Filling the juror’s seat

Receiving a jury summons to report to court is something citizens are called upon to do. Serving as a juror means the right to a trial by jury is accomplished and that peers make the decision of guilty or not guilty. Pictured is the juror box in District Judge Janelle Haverkamp’s court.

Hollywood often depicts the courtroom as a dramatic and intense setting, and it often is with the prosecution standing to summarize and then rest their case and the defense stating their client is innocent of the charges.

After all the talking is through in the courtroom, after all the witnesses have taken the stand, after all the displays of evidence admitted have been reviewed and after both sides rest, the attention is turned to the real stars of the scene — the jury.

The jury panel sits in the jury box throughout the trial to listen and take in the information and evidence presented.

When both counsels rest their case, members of the jury receive instruction from the judge and are then ushered into the room where together they will discuss, deliberate and eventually make the decision as to the fate or the outcome of the trial. After returning to the courtroom they present their verdict to the judge before the court — guilty or not guilty, and to what degree?

 District Judge Janelle M. Haverkamp of the 235th Judicial District Court said that in criminal cases, the defendant has the absolute right to a trial by jury and in most civil cases, either party can demand a jury trial.

“The jury decides questions of fact,” Havekamp noted. “The judge decides questions of law.”

Some local citizens weighed in on serving jury duty and answering their jury summons.

Ronald Evers said that it is sometimes a hardship for him to serve on jury duty.

“Because I am self-employed, if I get put on a jury, how do I make ends meet?” he asked. “One time I served, but the company I was working for then paid me my usual salary while I was on the jury so I was able to do it.”

Evers said he hates to defer his service or try to get out of it, but sometimes he has to do it.

Beth Kelly said that she has been summoned for jury duty several times, but never picked to be on the jury.

“I feel though that it is my duty to serve,” Kelly said.

Gloria Burgan noted that being summoned as a prospective juror was not that bad.

“There wasn’t that much of a wait, from what I remember,” she recalled.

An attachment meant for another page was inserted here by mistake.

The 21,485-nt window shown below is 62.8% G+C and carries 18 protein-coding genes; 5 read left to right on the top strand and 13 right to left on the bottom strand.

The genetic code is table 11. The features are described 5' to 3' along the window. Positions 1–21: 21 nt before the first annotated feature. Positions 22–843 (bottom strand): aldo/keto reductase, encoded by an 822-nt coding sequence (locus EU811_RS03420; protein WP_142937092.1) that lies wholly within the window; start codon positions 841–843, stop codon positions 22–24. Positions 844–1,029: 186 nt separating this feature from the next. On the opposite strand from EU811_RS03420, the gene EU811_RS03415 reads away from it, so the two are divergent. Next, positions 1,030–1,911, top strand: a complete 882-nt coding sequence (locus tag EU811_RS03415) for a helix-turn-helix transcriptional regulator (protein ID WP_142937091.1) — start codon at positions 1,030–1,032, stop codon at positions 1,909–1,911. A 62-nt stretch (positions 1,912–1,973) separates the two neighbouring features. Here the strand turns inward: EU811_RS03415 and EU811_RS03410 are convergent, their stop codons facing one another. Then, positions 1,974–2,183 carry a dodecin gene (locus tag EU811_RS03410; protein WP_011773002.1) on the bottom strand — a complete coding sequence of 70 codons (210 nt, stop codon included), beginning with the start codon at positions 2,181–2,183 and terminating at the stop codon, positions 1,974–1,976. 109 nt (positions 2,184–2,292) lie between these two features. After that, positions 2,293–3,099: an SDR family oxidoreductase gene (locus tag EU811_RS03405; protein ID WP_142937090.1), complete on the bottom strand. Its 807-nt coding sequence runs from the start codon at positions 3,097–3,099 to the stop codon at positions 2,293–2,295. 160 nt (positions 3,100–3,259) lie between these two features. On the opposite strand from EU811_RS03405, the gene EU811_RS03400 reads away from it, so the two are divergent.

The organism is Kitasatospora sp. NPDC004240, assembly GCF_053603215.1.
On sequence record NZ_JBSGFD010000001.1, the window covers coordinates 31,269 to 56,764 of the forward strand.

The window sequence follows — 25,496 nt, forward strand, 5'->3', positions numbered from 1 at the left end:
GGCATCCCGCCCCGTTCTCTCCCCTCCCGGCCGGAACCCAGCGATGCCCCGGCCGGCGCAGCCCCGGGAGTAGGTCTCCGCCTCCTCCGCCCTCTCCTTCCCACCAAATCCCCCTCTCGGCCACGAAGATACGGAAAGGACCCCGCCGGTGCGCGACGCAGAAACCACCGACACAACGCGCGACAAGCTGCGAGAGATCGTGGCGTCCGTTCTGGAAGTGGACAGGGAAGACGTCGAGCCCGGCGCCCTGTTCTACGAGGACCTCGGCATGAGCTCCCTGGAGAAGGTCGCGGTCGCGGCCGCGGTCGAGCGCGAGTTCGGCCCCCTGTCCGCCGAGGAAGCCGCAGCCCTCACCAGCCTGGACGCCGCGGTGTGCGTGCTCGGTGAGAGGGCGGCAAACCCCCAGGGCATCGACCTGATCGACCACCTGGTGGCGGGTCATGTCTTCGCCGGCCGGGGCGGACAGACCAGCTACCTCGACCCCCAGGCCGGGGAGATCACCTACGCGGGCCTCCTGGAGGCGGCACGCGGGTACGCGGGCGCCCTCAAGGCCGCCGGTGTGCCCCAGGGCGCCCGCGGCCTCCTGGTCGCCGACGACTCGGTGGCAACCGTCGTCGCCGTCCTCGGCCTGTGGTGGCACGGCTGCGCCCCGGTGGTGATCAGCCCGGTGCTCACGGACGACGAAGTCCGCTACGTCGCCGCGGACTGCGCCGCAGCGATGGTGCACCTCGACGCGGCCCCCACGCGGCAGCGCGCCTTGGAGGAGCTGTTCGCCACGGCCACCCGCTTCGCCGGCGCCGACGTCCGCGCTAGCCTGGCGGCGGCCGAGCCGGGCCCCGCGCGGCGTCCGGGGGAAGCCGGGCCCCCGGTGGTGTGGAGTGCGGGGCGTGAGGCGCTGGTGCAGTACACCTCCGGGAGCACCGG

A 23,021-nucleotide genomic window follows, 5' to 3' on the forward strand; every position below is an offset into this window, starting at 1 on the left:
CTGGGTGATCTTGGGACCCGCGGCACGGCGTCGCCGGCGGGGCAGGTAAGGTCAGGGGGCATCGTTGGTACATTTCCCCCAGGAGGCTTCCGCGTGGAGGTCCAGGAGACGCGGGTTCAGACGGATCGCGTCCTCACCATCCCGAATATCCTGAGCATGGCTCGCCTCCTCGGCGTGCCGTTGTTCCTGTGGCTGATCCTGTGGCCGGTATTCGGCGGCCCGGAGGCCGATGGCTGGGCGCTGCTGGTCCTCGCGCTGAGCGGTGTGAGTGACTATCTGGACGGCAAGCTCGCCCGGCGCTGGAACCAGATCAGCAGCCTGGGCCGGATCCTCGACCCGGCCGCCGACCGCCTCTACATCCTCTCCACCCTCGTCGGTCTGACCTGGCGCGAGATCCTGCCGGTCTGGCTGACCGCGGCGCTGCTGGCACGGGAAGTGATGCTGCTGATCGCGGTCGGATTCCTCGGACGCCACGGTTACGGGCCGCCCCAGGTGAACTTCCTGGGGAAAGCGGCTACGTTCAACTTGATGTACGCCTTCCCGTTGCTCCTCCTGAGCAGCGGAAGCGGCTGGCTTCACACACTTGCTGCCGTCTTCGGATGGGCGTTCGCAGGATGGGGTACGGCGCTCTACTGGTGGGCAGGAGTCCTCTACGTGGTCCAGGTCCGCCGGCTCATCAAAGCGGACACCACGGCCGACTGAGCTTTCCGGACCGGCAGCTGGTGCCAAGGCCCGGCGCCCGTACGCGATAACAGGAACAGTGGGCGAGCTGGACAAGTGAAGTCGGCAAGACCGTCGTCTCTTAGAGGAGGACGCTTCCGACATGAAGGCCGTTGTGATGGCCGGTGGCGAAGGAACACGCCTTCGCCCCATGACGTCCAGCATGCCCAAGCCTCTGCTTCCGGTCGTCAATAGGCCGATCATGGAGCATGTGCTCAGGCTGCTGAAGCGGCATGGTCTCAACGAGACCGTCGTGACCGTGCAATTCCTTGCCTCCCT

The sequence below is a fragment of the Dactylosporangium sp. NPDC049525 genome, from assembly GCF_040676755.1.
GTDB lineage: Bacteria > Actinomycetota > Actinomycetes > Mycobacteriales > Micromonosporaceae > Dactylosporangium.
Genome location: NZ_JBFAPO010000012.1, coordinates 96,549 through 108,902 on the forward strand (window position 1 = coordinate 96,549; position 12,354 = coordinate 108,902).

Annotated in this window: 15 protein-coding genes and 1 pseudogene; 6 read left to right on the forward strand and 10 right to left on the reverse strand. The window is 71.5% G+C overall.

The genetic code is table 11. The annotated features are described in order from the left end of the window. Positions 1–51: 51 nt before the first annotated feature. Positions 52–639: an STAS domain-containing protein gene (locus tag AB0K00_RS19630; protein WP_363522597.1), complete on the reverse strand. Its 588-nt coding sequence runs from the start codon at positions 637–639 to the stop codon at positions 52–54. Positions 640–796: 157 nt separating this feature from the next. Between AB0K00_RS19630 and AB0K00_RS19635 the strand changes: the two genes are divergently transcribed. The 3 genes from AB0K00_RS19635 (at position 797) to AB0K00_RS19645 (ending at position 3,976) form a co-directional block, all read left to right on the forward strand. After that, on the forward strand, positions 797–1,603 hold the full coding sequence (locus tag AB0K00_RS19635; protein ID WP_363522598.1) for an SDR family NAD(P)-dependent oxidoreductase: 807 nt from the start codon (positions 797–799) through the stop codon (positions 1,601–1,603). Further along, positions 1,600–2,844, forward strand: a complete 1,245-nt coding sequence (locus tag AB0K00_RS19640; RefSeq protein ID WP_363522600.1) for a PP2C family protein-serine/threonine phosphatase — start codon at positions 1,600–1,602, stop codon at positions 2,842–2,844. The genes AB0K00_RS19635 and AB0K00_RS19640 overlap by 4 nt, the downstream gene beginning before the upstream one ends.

Burgan said she was not actually selected for the jury because the case was about someone driving under the influence, and Burgan’s moonlighting job is teaching defensive driving, and a cardinal rule is “do not drink and drive.”

“They booted me off pretty quick,” she noted. “I’m surprised I haven’t been called back.”

Marge Clement said that she has never been selected for jury duty.

One local citizen, who asked not to be identified, said that her husband is often called for jury duty. The last time, he did not show up at the courtroom and he then received the second letter sent out to those who do not show up, with the notice for a potential fine. He then reported to the court.

Charity Belton said she served on a jury about one year ago and it was a positive experience. Her employer was very understanding about it, she recalled.

Belton said she felt good about the decision she and the other jurors made and that she felt she was participating in an important process.

“It made me feel good to serve as a citizen,” she noted, “and I would like to serve as a juror again.”

Haverkamp said that one hardship right now for local jurors is that while the Cooke County Courthouse is being restored, there is no place for jurors to sit and wait, Haverkamp noted. The tentative schedule is to move back into the Cooke County Courthouse in the summer of 2011.

“We also do try to be very respectful and mindful of the jurors and prospective juror’s time,” Haverkamp added.

The right to trial by jury did not take place when Kings and Queens ruled much of what is now called, “the free world.”

“That’s one of the big reasons we had the big war with England,” Haverkamp noted, “to preserve our right to a trial by jury.”

One thing that most people don’t know is that women did not get the right to serve on a jury until 1955, she added.

“I mean, the jury service is the one time the citizen has the say-so,” Haverkamp continued. “They have the ultimate say so, what happens in that civil case, what happens in that criminal case.”

Haverkamp said she has great faith in jurors being part of the legal system.

 “In my experience, the juries generally get it right,” she said. “Juries, they make the right decision.”

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